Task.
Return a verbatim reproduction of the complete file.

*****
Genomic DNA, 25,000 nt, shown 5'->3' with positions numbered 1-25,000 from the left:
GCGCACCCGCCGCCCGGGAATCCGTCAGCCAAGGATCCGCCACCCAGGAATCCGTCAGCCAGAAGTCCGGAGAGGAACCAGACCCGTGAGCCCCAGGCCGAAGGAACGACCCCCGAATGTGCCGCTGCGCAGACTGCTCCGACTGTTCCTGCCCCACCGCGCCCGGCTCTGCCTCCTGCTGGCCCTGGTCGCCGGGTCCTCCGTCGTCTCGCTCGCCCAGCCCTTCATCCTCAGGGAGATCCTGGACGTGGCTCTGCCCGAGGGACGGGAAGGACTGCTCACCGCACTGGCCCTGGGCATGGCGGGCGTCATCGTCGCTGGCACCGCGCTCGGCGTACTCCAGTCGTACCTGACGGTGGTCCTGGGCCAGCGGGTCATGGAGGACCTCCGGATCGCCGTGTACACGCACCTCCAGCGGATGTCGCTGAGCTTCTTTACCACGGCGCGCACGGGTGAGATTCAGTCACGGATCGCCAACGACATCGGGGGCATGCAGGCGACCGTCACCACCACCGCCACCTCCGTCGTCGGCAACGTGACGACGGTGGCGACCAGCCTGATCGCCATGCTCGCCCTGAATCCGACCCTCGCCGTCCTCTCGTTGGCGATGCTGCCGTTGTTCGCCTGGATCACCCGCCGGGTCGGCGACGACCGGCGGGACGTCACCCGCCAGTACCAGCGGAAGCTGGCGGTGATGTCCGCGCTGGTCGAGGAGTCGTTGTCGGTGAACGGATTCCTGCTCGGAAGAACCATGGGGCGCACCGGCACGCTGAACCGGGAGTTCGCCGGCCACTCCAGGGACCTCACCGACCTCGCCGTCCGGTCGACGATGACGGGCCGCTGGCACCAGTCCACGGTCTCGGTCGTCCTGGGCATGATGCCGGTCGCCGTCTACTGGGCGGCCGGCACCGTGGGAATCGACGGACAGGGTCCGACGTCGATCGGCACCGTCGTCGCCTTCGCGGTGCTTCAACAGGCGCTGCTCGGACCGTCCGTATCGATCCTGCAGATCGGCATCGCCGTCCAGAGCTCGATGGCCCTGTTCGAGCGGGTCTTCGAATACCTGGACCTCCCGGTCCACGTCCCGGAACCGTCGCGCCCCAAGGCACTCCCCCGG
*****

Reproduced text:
Genomic DNA, 25,000 nt, shown 5'->3' with positions numbered 1-25,000 from the left:
GCGCACCCGCCGCCCGGGAATCCGTCAGCCAAGGATCCGCCACCCAGGAATCCGTCAGCCAGAAGTCCGGAGAGGAACCAGACCCGTGAGCCCCAGGCCGAAGGAACGACCCCCGAATGTGCCGCTGCGCAGACTGCTCCGACTGTTCCTGCCCCACCGCGCCCGGCTCTGCCTCCTGCTGGCCCTGGTCGCCGGGTCCTCCGTCGTCTCGCTCGCCCAGCCCTTCATCCTCAGGGAGATCCTGGACGTGGCTCTGCCCGAGGGACGGGAAGGACTGCTCACCGCACTGGCCCTGGGCATGGCGGGCGTCATCGTCGCTGGCACCGCGCTCGGCGTACTCCAGTCGTACCTGACGGTGGTCCTGGGCCAGCGGGTCATGGAGGACCTCCGGATCGCCGTGTACACGCACCTCCAGCGGATGTCGCTGAGCTTCTTTACCACGGCGCGCACGGGTGAGATTCAGTCACGGATCGCCAACGACATCGGGGGCATGCAGGCGACCGTCACCACCACCGCCACCTCCGTCGTCGGCAACGTGACGACGGTGGCGACCAGCCTGATCGCCATGCTCGCCCTGAATCCGACCCTCGCCGTCCTCTCGTTGGCGATGCTGCCGTTGTTCGCCTGGATCACCCGCCGGGTCGGCGACGACCGGCGGGACGTCACCCGCCAGTACCAGCGGAAGCTGGCGGTGATGTCCGCGCTGGTCGAGGAGTCGTTGTCGGTGAACGGATTCCTGCTCGGAAGAACCATGGGGCGCACCGGCACGCTGAACCGGGAGTTCGCCGGCCACTCCAGGGACCTCACCGACCTCGCCGTCCGGTCGACGATGACGGGCCGCTGGCACCAGTCCACGGTCTCGGTCGTCCTGGGCATGATGCCGGTCGCCGTCTACTGGGCGGCCGGCACCGTGGGAATCGACGGACAGGGTCCGACGTCGATCGGCACCGTCGTCGCCTTCGCGGTGCTTCAACAGGCGCTGCTCGGACCGTCCGTATCGATCCTGCAGATCGGCATCGCCGTCCAGAGCTCGATGGCCCTGTTCGAGCGGGTCTTCGAATACCTGGACCTCCCGGTCCACGTCCCGGAACCGTCGCGCCCCAAGGCACTCCCCCGG